CMHC: The CMHC backlog has substantially cleared for acquisitions and refinancing applications. Anecdotally, Oakbank recently received a Certificate of Insurance ("COI”) for the refinance of a multi-family property in Toronto within 7days of submitting the application to CMHC. Construction and other more complicated files are being picked up by senior specialists and there is still a substantial queue built up from the premium increase deadline nearly 9 months ago. Some alternative shelter models such as seniors’ residences and student housing are receiving additional credit scrutiny from CMHC underwriters, with projects being scored on CMHC’s alternative risk model in addition to the normal requirements. At least 3 CMHC lenders have told us they are not accepting applications at this time as they are being audited by CMHC. They have cited increased scrutiny by CMHC into Borrowers ignoring the newly implemented rules for paying out “non-approved debt” which has caused these CMHC lenders issues during their audits. Pricing for CMHC insured deals has remained steady, despite the fewer market participants. In the Fall, the Federal Government announced that it was stepping in to buy $30bn of the $60bn CMB issuance which we discussed in last quarter’s article. The government intervention has stabilized pricing for CMHC insured deals (for now), though the future is very uncertain as this is not a viable long-term plan and runs counter to the BoC’s quantitative tightening policy.

Land Loans: Land continues to be challenging asset class to finance with leverage decreasing closer to the 50-55% LTV mark for conventional lenders and only with a reasonable timeline to development. Unzoned land is almost entirely now the domain of mezzanine and private lenders as conventional lenders are focused on retaining/extending their existing land loans from clients who were not able to proceed to construction in the timeline originally projected.

Construction Loans: In February, CMHC noted that new home construction climbed 14 % compared to the previous month with over 253,000 units, beating economists’ expectation of 230,000starts. We are seeing a similar uptick in construction financing requests for condo construction. Although there is ample lender appetite for condo construction loans, conventional lenders have held steady requesting substantial coverage form pre-sales, which has continued to be problematic for developers to deliver as the investor market has dried up and owner-users wait with bated breath for rate cuts that maybe will come in the next six quarters…or never. We continue to see requests from developers with modified deposit structures and lower pre-sales, which we have been able to deliver on by pairing mezzanine financing with conventional sources, as described in past quarterly reports.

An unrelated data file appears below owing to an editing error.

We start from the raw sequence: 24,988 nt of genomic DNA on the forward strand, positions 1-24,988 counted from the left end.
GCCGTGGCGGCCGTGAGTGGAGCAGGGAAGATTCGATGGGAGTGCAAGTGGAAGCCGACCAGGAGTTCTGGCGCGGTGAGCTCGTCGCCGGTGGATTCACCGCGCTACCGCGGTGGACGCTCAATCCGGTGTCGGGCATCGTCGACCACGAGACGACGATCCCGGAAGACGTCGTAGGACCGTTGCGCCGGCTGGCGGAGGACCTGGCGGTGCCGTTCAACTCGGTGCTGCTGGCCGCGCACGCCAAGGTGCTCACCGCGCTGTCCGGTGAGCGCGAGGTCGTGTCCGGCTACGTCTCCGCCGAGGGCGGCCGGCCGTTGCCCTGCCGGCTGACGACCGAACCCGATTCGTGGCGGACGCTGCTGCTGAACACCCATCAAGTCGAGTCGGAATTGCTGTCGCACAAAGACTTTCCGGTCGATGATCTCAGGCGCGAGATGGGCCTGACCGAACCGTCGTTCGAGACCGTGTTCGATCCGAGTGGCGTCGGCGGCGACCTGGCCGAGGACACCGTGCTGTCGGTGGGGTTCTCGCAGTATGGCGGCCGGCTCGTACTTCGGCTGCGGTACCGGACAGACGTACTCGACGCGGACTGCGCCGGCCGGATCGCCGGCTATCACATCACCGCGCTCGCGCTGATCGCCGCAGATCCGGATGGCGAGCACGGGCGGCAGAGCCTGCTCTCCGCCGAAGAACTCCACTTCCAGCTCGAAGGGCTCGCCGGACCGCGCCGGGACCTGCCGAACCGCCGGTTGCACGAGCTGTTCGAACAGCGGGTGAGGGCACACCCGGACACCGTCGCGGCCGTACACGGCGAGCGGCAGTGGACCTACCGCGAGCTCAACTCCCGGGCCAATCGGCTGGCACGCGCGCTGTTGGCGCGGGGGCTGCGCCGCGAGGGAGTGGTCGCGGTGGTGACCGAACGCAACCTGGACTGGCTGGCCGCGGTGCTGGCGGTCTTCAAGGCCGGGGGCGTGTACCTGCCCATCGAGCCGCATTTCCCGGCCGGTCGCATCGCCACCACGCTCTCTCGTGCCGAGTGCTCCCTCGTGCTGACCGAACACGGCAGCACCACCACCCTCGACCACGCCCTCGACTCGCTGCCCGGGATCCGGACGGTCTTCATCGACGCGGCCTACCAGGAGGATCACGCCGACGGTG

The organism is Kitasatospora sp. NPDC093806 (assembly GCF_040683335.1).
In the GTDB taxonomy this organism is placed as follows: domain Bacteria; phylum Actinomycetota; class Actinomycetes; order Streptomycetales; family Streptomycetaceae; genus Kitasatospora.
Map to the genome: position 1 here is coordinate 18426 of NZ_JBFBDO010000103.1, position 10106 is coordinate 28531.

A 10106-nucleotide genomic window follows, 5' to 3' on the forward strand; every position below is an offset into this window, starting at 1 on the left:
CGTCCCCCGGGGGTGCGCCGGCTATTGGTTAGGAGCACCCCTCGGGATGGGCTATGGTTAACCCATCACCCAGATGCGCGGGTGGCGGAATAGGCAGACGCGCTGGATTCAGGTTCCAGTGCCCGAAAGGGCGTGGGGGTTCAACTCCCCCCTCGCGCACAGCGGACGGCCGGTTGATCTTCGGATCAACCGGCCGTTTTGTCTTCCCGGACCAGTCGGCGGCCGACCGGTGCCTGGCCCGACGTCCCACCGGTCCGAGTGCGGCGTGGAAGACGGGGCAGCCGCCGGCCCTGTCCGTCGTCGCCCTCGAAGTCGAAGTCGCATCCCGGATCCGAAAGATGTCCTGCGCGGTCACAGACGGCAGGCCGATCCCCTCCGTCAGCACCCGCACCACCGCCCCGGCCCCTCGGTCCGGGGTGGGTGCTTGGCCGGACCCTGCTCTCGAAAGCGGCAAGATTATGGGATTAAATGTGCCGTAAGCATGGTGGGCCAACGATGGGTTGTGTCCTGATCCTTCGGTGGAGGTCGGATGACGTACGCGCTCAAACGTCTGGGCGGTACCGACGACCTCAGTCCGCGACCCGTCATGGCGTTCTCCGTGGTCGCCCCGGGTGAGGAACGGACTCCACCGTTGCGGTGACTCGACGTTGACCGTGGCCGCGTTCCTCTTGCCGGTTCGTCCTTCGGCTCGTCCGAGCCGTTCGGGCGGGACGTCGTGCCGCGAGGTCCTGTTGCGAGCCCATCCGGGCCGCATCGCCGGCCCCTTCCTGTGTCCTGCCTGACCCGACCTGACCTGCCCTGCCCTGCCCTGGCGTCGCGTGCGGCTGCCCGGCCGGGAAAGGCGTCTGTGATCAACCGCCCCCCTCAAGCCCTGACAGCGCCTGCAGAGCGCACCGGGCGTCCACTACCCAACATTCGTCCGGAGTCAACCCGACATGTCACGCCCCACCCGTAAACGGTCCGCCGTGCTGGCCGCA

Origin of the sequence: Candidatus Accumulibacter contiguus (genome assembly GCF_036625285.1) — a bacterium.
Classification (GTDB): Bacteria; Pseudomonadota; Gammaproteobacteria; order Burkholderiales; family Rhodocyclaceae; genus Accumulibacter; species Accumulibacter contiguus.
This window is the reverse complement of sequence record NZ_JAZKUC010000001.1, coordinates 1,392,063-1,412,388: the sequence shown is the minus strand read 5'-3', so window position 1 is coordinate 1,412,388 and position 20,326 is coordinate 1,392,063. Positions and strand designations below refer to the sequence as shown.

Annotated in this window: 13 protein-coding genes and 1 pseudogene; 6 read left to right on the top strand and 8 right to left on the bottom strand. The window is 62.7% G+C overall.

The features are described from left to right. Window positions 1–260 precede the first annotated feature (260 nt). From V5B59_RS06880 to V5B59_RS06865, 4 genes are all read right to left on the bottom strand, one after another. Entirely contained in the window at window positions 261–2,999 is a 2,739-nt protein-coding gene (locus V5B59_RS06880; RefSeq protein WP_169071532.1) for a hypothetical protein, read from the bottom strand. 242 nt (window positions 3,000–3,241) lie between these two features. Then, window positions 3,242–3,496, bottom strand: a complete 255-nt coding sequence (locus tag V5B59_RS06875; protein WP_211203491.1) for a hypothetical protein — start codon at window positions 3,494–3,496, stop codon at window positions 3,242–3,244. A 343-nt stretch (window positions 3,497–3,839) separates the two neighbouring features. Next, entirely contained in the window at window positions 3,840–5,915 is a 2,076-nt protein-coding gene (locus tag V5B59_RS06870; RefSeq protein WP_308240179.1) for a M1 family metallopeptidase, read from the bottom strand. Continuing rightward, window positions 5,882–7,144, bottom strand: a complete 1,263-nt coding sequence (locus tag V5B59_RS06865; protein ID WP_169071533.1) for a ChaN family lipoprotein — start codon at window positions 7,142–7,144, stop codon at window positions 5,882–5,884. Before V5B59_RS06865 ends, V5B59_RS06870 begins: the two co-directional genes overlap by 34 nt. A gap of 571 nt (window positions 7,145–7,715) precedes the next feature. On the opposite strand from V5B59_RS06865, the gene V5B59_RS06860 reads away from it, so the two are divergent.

Similarly, we are seeing an increase in volume for both apartment and alternative shelter models (retirement, SRO, and student housing), despite challenges noted above. While most developers want to pursue financing via CMHC, we have seen many pivot to conventional financing with mezzanine debt to take advantage of trended rent proformas versus what CMHC believes to be market today.

Inventory Loans: While this has always been an available product, inventory loans were less popular in markets such as Toronto and Vancouver as the condo presale market was red hot. As the market has cooled, we have seen a resurgence in inventory loan requests as developers seek to re-capitalize remaining inventory from dropped sales or deliberately held-back inventory. These loans are being done by the Tier II banks, trust companies, and private equity firms, usually in the range of 60%-65% LTV.

Tongue in cheek quips about economic predictions aside, we have observed improvement in borrower sentiment as many clients have come to terms with today’s reality. While less experienced developers and landlords are sitting idle hoping for interest rates to decrease so their deals make sense, those that have been through a few market cycles understand that “hope is not a business plan” and are finding ways to forge ahead.